Blur, Radial Blur: This filter realistically simulates a shaky or spinning camera lens in your image even more than the Lens Blur filter does.
The Brush Strokes Filters
Although many of the Brush Strokes filters could fall under the Artistic category, they don't fall in that category in Photoshop:
Brush Strokes, Angled Strokes: Angled Strokes changes the image so that the lighter and darker strokes are painted in opposite directions (see Figure 9.12).
Figure 9.12. Angled Strokes is a filter that produces a painted look. Adjust the Direction Balance, Stroke Length, and Sharpness sliders to control the effect of the brush stroke.
Brush Strokes, Dark Strokes: Dark Strokes renders dark areas as short, tight, dark strokes, and it renders lighter areas with long, white strokes.
The Distort Filters
The Distort filters alter an image geometrically, creating 3D or other reshaping effects. Some of the many Distort Filters are listed here:
Distort, Displace: A displace is often referred to as a displacement map or bump map. By using the contrast of one image, you displace or shift the pixels of another (see Figure 9.13). The result looks like a three-dimensional imprint displacing your source image. For example, if you have an image of a coin, you can use it as a displacement for a picture of a flag. So your final image of the flag has the texture of the coin. The flag's colors are retained. In any image used to displace, the darkest and lightest colors produce the most displacement. In order to displace, the displacement image must be saved in Photoshop document format (.psd). You can change the horizontal and vertical scaling of the displacement image to enlarge or reduce the effect. You can also tile the displacement image across the canvas in case you want to create a repeating subtle watermark across the canvas.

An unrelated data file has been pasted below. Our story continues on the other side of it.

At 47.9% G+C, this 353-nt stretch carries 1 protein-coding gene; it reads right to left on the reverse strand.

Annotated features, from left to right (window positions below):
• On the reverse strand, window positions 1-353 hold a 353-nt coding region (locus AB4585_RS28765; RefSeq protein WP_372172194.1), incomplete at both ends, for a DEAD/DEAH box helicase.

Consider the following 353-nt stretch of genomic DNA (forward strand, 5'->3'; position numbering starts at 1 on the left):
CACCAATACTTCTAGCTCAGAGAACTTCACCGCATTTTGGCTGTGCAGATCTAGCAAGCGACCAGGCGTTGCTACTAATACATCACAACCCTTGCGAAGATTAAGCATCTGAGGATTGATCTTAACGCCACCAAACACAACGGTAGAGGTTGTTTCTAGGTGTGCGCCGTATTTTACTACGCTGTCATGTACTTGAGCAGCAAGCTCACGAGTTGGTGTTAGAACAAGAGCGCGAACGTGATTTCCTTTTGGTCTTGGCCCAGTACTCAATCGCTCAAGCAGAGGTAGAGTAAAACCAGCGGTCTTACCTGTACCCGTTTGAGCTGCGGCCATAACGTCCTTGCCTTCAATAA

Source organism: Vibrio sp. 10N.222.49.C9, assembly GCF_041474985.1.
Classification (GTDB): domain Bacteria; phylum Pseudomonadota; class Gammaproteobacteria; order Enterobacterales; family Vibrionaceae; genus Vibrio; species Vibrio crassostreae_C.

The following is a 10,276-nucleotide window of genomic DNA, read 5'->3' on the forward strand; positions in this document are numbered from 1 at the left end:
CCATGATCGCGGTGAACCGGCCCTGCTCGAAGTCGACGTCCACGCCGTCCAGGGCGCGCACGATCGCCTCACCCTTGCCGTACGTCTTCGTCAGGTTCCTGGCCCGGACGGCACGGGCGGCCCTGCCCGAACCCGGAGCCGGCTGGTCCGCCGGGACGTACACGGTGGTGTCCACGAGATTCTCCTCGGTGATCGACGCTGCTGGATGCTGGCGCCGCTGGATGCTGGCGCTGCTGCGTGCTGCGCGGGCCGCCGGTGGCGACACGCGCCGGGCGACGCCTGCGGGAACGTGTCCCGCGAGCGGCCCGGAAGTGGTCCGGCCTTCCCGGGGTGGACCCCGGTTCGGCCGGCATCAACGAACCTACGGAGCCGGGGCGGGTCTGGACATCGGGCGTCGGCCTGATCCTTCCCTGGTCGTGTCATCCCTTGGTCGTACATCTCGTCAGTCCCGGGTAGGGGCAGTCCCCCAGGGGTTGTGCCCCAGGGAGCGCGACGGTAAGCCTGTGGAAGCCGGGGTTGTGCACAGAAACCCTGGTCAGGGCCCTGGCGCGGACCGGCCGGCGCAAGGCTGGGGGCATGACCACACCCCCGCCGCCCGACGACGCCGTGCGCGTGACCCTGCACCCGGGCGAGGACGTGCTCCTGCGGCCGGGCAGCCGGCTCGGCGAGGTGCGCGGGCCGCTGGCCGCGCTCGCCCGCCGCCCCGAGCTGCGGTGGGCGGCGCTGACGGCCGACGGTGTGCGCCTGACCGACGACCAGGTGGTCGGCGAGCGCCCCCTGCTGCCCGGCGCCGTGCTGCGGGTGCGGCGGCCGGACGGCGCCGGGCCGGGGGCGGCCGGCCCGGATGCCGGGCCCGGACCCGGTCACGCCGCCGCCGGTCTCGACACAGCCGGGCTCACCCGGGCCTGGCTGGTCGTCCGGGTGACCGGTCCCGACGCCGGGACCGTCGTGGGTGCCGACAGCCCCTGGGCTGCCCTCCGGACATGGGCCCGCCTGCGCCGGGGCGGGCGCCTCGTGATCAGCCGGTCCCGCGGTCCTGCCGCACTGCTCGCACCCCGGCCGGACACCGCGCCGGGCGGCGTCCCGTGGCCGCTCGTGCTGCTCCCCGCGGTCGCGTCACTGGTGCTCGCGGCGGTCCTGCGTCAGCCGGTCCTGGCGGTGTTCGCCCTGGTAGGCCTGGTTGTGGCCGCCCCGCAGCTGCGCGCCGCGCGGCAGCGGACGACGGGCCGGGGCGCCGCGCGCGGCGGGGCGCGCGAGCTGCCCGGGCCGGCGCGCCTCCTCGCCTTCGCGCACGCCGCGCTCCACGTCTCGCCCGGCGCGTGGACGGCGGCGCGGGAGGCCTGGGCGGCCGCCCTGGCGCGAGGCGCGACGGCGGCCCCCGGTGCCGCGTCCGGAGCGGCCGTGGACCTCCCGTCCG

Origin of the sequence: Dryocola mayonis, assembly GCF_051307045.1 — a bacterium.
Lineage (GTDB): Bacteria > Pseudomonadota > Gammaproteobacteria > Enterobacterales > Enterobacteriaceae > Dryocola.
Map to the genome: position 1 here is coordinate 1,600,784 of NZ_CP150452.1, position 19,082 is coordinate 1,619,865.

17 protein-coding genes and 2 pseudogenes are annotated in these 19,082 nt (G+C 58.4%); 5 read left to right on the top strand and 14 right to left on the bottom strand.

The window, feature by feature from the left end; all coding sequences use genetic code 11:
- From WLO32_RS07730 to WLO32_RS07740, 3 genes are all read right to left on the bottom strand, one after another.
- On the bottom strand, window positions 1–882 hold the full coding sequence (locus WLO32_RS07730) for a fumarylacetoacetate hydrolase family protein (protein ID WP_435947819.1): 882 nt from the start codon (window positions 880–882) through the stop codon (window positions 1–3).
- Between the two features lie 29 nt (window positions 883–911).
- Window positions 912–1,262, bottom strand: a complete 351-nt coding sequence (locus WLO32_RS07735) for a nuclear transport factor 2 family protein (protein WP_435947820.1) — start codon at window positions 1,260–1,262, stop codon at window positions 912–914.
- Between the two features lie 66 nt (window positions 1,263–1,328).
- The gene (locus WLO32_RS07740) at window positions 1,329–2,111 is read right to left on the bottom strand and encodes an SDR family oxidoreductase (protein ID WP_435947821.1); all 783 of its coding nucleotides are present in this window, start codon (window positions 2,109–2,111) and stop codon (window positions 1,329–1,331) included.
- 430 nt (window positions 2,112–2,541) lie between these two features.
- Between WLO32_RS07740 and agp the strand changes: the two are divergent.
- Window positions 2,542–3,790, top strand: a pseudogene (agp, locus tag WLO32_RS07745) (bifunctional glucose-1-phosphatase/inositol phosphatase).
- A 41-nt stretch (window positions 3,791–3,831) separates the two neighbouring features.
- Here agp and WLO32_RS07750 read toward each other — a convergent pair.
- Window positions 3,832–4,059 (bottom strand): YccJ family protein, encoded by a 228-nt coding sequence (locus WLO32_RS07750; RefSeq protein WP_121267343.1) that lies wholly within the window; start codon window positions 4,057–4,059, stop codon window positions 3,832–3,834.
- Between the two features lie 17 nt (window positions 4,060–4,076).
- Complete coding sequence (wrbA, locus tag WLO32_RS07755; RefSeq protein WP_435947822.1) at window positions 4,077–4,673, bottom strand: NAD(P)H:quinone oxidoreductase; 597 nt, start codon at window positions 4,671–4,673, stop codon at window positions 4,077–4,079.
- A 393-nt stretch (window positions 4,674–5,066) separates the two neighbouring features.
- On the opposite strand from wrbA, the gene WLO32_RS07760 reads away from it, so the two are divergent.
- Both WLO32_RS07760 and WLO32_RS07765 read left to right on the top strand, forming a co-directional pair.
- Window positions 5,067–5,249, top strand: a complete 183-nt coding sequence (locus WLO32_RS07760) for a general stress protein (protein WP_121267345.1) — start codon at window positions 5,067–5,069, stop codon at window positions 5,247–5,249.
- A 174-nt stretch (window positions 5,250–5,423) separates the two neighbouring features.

Figure 9.13. Displacing the image of the city by using the image of the fingerprint.
Distort, Shear: The Shear filter lets you bend your image horizontally in many ways by adjusting the vertical band. Easily apply some flexibility to your image by making new points along the band and bending it in opposing directions.
Click the Wrap Around radio button or the Repeat Edge Pixels radio button to allow or prevent your image from overlapping on the opposite side of the image.
Distort, Wave: The Wave filter gives you an interface of sliders to create a wavy mess of your picture (see Figure 9.14). Actually, mess isn't really a good word for it as the Wave effect is quite cool looking. Moving the sliders too far can render the image unrecognizable.
Figure 9.14. The Wave filter controls affect all images differently. Wave is based on calculations that are random. If you like the wave settings, but the wave is not quite right, click the Randomize button to see a different version of the same wave effect.
The Noise Filters
Noise is a random disturbance that reduces the clarity of a signal. The Noise filters in Photoshop create and remove noise. You can add noise like that from a broken television set, or remove the dust and scratches from an image that Photoshop may be detecting from a scanned or older photograph. The following are the Noise filters: